The public is also invited to visit this evening as part of the special two day opening. Mark Prescott, head of cultural campaigns at the Mayor's Office, said the re-enactment would include strongmen, fire-eaters and Brunel jelly in the nearby Brunel Museum, as well as a ticketed tour through the tunnel for the public.

The comedian and travel writer Michael Palin once likened the construction of the tunnel with the modern malady of spiralling costs and construction problems with government building projects.

"In a modern world of over-runs and wringing of hands when any great national building is delivered a few months late, it's worth remembering that this pioneering tunnel took more than 15 years, or almost 500 per cent longer to complete than had originally been estimated," he wrote in a forward to the book The Brunels' Tunnel.

He also describes the desperate measures employed by father and son to raise funds, which included a banquet thrown in the bowels of the tunnel when it was still sooty, rat-riddled and far from being finished.

He wrote: "Nowadays health and safety would have cleared the area for miles around, but the Brunels' answer to the recurrent flooding was to throw a party, inside the tunnel itself – a sit-down banquet complete with candelabra, cut-glass and the Coldstream Guards."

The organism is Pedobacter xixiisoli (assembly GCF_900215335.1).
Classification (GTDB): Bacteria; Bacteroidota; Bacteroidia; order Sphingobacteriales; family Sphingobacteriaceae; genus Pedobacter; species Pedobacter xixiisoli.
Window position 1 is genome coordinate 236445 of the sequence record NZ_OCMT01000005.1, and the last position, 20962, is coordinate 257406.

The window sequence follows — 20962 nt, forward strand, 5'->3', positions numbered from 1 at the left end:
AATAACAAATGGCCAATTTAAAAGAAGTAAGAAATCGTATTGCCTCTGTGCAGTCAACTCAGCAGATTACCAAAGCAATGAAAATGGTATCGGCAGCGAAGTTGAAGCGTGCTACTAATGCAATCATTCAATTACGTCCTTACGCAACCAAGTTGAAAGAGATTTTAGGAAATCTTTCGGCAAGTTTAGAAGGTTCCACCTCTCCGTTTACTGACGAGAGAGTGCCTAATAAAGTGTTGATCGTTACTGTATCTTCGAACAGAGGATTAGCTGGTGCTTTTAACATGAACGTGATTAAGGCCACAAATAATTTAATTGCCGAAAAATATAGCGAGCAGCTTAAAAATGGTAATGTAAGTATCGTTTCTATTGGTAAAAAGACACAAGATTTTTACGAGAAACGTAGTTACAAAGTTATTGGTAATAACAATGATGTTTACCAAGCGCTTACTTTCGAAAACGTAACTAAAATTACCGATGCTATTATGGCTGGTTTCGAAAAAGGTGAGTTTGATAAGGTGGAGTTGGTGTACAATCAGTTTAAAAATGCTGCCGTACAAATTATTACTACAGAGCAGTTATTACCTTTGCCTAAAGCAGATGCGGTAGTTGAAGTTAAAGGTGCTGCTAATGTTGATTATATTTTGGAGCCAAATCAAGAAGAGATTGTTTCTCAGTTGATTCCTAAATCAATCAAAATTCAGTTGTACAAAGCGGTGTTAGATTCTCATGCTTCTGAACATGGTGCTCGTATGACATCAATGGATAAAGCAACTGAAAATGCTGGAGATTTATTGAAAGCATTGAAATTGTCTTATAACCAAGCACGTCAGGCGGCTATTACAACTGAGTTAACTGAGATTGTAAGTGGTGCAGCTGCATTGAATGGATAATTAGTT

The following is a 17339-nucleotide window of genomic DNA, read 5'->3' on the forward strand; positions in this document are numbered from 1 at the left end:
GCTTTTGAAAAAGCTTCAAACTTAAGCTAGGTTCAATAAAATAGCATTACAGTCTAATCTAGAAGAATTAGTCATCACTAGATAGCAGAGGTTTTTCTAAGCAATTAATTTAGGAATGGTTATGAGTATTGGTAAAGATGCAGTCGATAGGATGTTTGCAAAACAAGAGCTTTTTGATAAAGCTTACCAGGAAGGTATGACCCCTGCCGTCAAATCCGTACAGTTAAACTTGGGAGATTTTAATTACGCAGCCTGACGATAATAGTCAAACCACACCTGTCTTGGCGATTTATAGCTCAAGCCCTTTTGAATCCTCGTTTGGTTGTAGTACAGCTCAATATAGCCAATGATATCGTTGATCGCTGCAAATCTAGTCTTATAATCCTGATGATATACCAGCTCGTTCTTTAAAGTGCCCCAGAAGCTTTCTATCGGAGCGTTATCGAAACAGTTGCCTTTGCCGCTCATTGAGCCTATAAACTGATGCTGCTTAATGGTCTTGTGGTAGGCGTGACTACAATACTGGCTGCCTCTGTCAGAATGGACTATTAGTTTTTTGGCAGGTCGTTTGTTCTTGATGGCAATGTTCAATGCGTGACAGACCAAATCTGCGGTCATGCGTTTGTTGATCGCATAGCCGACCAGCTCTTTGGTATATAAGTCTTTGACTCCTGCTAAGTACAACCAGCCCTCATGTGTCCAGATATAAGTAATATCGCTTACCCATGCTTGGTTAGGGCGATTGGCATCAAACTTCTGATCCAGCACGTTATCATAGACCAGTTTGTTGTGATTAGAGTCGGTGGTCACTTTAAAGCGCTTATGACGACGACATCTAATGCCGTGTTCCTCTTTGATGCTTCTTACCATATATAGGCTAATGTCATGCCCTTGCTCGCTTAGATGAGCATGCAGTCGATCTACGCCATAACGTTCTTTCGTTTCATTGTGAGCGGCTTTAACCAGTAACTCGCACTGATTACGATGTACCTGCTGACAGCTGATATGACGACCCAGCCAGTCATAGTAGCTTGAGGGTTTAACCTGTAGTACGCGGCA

Marc Brunel: A lifetime of design

*1769: Marc Brunel, the French engineer and father of Isambard Kingdom Brunel, creator of the Great Western Railway, is born.

*1793: Arrives in New York and is involved in a scheme to link the Hudson River by canal with Lake Champlain. Also submits a design for the new Capitol building in Washington. The judges are impressed, but his ideas are rejected.

*1821: Moves to London and is imprisoned after getting into debt.

*1824: Creates interest in the idea of a tunnel in London at a lecture to the Institution of Civil Engineers.

*1827: Suffers a paralytic stroke.

*1840: Knighted by Queen Victoria, three years before the tunnel is opened.

*1843: Present at the launch of the SS Great Britain, an advanced passenger steam ship designed by his son.

*1845: Suffers another, more severe stroke.

*1849: Dies aged 80; his remains are interred in Kensal Green Cemetery, London.